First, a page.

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2232 Hits

What’s Next, Post Keystone XL? “Keep it in the Ground!”

With the rejection of the Keystone XL pipeline by President Obama as part of the Administration’s “package” of climate change actions to deliver to the UN Conference on Climate Change in December, activists and their political allies have turned to the next battlefield – stopping the leasing of federal minerals. http://goo.gl/mU8qia

On November 4, Senator and presidential candidate Bernie Sanders (I-VT) and Senator Jeff Merkey (D-OR) introduced legislation to stop future federal oil and gas leasing in the Outer Continental Shelf and all federal leasing of onshore coal, oil, tar sands, gas and oil shale. The “Keep it in the Ground Act” also would prohibit the renewal of any “nonproducing” lease and cancel existing leases in federal waters off Alaska. See, S 2238, “To prohibit drilling in Outer Continental Shelf, to prohibit coal leases on federal land and for other purposes.” https://www.congress.gov/bill/114th-congress/senate-bill/2238

The President of the Natural Resources Defense Council ( and former Obama Interior Assistant Secretary) Rhea Suh applauded the legislation, “ Phasing out coal, gas and oil production in our federal lands and waters must be part of our broader strategy to shift from dirty fuels that drive climate change to clean energy.” Suh explained that, “Ending new leases for fossil fuels will prevent the release of 90% of potential emissions from federal fossil fuels. Federal lands and waters should be managed . . . to promote the rapid transition to the clean energy economy by keeping fossil fuels in the ground.” Bill McKibben, 350.org founder and anti-Keystone organizer, told Rolling Stone, “Effective action would require actually keeping most of the carbon the fossil fuel industry would like to burn safely in the soil.” The Center for Biological Diversity has led local “keep it in the ground” protests of BLM oil and gas lease sales in Wyoming and Colorado arguing federal fossil fuels represent 450 billion tons of carbon equivalent that should not be burned.

The movement, an offshoot of the fossil fuel divestment campaign, is informed by two studies that identified the potential GHG emissions from undeveloped fossil fuels. A study published in the journal Nature in January analyzed the question at a global scale and found that 80% of world coal reserves need to stay in the ground to avoid the “tipping point” of an elevation in global temperature of 2 degrees C. In the United States, The Wilderness Society and Center for American Progress retained Stratus Consulting in 2012 and 2014 to analyze the GHG emissions from extracting and burning federal fossil fuels. The 2014 update found that federal lands and waters “could have accounted for 24% of all energy-related GHG emissions in the United States in 2012” and “combustion of coal from federal lands accounts for more than 57% of all emissions from fossil-fuel production on federal lands.” See Center for American Progress (March 19, 2015). https://goo.gl/aPiMwJ .

At the end of September, Sierra Club, WildEarth Guardians, 350.org, EarthWorks among 400 environmental organizations presented a letter to President Obama calling on him to “keep federal fossil fuels in the ground.” The groups, citing the above reports, argue that federal leasing contributes “significantly” to U.S. and global GHG emissions and that under existing laws “you have the clear authority to stop new leases. With the stroke of a pen, you could take the bold action needed to stop new federal leasing of fossil fuels . . . .” An accompanying legal analysis argues that the Mineral Leasing Act, the Surface Mine Control and Reclamation Act, the Outer Continental Shelf Lands Act and the Federal Land Policy and Management Act grant considerable discretion to the Secretary of the Interior on whether to lease and that some of these acts grant the Secretary or the President the authority to withdraw lands from leasing. It is legally doubtful whether these acts would provide the authority to the Executive branch to cease all leasing of federal minerals which under the U.S. Constitution Article IV, Sec. 3 are under the plenary authority of Congress. Moreover in the Mineral Leasing Act (30 U.S.C, § 226(b)(1), Congress has directed quarterly lease sales and in the Mining and Mineral Policy Act of 1970 made clear that, “it is the continuing policy of the Federal Government in the national interest to foster and encourage private enterprise in (1) the development of economically sound and stable domestic mining, minerals, metal and mineral reclamation industries …” 30 U.S. C. § 21a.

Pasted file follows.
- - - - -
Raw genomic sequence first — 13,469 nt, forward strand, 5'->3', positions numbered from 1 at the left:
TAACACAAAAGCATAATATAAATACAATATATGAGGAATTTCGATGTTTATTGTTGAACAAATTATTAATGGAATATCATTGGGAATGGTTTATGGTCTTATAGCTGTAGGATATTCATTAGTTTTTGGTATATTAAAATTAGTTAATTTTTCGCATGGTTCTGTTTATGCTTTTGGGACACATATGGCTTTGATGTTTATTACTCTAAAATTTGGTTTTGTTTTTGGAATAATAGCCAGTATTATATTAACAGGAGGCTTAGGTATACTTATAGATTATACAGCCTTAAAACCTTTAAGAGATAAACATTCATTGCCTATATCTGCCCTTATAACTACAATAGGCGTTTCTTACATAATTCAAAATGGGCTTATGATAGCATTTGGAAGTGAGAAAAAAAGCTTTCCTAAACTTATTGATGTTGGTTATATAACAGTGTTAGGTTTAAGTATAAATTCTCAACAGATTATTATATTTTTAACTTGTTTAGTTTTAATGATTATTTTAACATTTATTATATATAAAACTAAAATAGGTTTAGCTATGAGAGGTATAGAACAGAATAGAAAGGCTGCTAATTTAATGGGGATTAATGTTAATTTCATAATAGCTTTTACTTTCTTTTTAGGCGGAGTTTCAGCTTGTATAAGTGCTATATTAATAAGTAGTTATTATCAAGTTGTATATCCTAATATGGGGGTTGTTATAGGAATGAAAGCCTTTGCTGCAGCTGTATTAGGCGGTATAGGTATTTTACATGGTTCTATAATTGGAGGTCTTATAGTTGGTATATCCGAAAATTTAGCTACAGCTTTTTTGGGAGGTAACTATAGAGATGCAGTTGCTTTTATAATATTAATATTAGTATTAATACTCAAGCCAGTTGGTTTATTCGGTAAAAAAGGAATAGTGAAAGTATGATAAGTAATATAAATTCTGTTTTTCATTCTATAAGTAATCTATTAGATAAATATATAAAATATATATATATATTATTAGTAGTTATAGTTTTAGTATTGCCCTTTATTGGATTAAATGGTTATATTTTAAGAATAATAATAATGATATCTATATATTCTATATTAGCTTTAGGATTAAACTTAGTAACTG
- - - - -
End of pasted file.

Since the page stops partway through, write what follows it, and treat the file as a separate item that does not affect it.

While the “Keep it in the Ground Act” stands no chance of passage in this Congress, and Interior Secretary Jewell has rejected this approach has oversimplifying “a very complex situation to suggest we could simply cut off leasing or drilling on public lands and solve the issues of climate change,” she has embraced a suite of regulatory initiatives that environmentalists and their supporters have argued are part of this initiative. For example, in March in a major policy speech previewing BLM regulatory reforms, Secretary Jewell stated, “[W]e also need to do more to address the causes of climate change. Helping our nation cut carbon pollution should inform our decisions about where we develop, how we develop and what we develop.”